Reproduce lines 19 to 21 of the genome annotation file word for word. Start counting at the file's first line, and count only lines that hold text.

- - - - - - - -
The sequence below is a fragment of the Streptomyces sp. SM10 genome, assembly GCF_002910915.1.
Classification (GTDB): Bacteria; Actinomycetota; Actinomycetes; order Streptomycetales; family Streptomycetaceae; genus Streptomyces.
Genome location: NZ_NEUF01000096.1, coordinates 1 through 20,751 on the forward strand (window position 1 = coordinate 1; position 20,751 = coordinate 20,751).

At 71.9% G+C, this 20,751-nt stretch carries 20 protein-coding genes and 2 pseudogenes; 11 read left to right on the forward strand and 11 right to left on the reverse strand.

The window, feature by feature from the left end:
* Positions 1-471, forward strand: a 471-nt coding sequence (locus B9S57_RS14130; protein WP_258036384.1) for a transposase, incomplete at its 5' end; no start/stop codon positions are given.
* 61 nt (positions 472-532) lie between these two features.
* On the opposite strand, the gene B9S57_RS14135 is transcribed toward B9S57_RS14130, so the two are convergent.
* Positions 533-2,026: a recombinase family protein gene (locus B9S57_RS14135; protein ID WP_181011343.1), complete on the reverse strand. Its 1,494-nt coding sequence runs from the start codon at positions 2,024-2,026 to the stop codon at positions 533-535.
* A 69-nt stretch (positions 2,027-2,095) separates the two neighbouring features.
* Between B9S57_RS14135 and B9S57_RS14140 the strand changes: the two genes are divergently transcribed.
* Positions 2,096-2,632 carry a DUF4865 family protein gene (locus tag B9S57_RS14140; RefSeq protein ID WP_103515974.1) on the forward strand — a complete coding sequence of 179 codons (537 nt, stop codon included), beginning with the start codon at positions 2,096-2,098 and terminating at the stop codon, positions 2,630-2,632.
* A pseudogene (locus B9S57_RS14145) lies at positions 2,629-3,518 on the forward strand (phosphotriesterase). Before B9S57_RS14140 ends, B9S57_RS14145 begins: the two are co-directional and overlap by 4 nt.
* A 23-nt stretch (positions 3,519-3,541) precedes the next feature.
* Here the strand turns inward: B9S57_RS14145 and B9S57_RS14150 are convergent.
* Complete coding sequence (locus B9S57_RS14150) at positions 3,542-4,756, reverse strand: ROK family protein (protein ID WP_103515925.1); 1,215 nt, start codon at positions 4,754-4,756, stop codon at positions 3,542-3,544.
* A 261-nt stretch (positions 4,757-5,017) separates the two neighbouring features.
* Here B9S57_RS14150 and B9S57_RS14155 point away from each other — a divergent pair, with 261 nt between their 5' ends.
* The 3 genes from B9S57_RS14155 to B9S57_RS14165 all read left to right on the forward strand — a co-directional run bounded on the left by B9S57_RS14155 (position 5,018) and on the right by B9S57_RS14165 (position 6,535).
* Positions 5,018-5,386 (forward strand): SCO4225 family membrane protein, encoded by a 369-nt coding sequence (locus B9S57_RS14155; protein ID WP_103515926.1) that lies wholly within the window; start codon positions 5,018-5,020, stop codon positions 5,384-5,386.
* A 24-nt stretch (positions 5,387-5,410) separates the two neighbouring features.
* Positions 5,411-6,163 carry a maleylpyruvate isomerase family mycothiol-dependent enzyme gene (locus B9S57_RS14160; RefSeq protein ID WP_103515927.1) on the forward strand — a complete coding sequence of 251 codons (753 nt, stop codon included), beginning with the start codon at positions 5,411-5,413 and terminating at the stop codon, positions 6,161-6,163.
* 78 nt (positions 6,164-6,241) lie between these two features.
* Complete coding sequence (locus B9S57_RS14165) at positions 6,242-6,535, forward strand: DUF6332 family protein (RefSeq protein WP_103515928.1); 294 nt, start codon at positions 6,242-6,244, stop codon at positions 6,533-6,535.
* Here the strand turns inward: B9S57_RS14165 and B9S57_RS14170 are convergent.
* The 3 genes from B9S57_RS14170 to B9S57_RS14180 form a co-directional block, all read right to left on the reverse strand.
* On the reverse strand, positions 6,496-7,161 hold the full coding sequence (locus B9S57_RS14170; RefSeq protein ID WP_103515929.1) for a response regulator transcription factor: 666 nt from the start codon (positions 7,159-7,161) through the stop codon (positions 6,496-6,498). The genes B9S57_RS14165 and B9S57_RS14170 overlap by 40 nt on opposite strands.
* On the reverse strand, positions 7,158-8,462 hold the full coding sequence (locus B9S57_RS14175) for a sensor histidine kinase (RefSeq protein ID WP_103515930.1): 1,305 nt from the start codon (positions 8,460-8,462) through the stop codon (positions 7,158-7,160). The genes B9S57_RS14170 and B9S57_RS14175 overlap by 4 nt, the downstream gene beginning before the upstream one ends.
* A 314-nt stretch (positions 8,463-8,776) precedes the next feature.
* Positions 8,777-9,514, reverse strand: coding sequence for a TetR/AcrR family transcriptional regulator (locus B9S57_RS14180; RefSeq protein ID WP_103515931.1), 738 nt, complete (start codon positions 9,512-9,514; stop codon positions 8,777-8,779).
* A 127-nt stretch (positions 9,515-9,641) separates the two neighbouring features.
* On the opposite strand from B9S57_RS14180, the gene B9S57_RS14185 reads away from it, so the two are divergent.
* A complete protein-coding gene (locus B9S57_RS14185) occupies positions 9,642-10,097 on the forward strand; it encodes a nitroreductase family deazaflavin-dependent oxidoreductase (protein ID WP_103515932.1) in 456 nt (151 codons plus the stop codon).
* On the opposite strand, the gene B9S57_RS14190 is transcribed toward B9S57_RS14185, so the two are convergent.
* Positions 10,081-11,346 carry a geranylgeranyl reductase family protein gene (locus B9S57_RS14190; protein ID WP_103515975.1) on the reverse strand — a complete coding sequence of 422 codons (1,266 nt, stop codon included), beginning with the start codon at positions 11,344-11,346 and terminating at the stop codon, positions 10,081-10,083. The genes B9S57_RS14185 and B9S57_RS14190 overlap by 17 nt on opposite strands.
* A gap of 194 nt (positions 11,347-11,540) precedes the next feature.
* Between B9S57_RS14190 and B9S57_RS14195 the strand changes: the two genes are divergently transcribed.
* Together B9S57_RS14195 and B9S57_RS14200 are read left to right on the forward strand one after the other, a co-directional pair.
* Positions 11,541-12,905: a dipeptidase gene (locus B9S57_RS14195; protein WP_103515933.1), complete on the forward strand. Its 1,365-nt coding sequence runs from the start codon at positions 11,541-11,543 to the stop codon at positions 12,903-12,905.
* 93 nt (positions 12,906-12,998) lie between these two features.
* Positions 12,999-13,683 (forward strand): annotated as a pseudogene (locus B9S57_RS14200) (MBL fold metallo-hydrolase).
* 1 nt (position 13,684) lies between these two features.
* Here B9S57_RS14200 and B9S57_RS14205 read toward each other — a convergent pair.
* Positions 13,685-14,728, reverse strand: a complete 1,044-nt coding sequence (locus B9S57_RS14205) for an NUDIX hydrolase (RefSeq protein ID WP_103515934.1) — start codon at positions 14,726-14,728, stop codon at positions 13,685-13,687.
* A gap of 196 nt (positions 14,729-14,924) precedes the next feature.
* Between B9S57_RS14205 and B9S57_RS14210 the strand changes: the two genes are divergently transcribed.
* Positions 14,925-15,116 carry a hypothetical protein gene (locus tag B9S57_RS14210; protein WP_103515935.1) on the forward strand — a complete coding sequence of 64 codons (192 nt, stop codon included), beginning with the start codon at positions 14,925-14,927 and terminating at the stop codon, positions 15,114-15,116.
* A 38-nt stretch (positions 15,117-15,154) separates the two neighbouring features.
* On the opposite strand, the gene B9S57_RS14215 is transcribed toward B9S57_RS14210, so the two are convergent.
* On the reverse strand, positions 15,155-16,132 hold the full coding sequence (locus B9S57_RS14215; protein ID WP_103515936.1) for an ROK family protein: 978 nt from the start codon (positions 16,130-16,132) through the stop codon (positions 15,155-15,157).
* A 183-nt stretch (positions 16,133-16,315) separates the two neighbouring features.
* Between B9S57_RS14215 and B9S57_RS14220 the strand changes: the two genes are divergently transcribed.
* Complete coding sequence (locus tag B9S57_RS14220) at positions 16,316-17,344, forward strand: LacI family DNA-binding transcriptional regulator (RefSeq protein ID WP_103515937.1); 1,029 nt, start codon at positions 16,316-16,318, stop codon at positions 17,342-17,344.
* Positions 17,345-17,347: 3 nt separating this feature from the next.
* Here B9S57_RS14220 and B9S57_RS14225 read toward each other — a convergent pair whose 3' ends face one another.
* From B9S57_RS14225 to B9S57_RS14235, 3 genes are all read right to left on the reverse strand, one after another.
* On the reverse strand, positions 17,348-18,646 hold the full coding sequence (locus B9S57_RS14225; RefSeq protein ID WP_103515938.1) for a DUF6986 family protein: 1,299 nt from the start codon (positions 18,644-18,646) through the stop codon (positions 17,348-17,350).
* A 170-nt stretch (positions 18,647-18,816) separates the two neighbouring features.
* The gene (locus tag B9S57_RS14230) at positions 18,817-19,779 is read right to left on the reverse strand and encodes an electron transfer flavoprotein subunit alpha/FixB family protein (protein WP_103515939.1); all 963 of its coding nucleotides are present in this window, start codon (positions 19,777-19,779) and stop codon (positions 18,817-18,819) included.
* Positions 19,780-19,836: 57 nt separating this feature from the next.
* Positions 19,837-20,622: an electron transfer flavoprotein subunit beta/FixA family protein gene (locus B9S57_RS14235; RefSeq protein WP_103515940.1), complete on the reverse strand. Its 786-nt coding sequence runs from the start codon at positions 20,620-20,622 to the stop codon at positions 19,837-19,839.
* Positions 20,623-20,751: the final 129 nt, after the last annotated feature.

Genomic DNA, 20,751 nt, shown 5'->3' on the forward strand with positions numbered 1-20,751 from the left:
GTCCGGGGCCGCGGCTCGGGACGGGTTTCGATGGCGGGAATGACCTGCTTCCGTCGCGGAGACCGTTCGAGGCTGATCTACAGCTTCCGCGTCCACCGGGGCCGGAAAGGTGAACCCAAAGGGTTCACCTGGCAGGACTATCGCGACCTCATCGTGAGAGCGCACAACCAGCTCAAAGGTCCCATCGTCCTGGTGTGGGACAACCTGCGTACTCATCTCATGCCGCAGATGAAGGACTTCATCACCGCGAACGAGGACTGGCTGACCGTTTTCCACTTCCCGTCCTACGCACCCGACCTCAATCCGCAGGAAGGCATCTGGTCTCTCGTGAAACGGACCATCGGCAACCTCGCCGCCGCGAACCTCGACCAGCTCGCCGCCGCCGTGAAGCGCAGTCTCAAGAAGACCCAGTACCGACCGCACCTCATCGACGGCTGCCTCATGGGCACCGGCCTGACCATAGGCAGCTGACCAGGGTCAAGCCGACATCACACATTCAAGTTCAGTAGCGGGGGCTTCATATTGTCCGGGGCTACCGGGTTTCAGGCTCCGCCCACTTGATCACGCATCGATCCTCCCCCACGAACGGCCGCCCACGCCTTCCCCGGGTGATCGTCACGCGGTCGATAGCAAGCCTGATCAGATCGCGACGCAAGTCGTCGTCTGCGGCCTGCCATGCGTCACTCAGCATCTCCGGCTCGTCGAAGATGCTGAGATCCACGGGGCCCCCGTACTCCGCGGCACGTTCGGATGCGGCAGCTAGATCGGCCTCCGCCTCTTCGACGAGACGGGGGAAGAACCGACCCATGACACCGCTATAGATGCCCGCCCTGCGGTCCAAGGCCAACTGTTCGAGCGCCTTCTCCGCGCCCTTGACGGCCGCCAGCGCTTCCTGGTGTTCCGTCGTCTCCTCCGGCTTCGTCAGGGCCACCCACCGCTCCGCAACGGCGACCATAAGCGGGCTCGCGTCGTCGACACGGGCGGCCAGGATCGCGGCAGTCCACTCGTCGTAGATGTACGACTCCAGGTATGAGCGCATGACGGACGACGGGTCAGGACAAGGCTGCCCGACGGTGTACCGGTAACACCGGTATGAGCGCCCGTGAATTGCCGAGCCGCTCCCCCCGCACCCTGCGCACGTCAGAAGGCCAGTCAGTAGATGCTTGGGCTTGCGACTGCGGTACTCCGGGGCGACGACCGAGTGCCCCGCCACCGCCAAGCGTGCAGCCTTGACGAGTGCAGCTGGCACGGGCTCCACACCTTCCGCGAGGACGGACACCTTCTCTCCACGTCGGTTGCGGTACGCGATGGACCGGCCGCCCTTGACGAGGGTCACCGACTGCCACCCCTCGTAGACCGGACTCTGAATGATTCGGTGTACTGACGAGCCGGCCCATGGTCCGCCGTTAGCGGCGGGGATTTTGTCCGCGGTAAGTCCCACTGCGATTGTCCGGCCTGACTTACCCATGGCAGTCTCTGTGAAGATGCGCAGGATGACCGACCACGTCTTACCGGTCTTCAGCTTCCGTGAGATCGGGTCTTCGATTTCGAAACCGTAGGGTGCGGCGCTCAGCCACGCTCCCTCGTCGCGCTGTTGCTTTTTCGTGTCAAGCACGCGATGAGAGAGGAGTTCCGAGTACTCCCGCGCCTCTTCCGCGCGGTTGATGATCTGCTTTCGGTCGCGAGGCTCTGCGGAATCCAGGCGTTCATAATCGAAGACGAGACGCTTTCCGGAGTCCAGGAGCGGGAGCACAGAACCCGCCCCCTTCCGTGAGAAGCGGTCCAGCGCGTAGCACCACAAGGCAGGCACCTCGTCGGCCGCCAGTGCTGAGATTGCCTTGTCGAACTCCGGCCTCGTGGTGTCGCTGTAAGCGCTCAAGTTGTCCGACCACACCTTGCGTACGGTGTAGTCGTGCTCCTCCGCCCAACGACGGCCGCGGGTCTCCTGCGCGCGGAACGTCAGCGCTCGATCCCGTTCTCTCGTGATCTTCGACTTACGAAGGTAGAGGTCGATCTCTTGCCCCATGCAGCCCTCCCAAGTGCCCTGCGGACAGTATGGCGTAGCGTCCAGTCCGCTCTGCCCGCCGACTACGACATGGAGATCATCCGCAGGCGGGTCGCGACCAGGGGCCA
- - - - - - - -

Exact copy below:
* The 3 genes from B9S57_RS14155 to B9S57_RS14165 all read left to right on the forward strand — a co-directional run bounded on the left by B9S57_RS14155 (position 5,018) and on the right by B9S57_RS14165 (position 6,535).
* Positions 5,018-5,386 (forward strand): SCO4225 family membrane protein, encoded by a 369-nt coding sequence (locus B9S57_RS14155; protein ID WP_103515926.1) that lies wholly within the window; start codon positions 5,018-5,020, stop codon positions 5,384-5,386.
* A 24-nt stretch (positions 5,387-5,410) separates the two neighbouring features.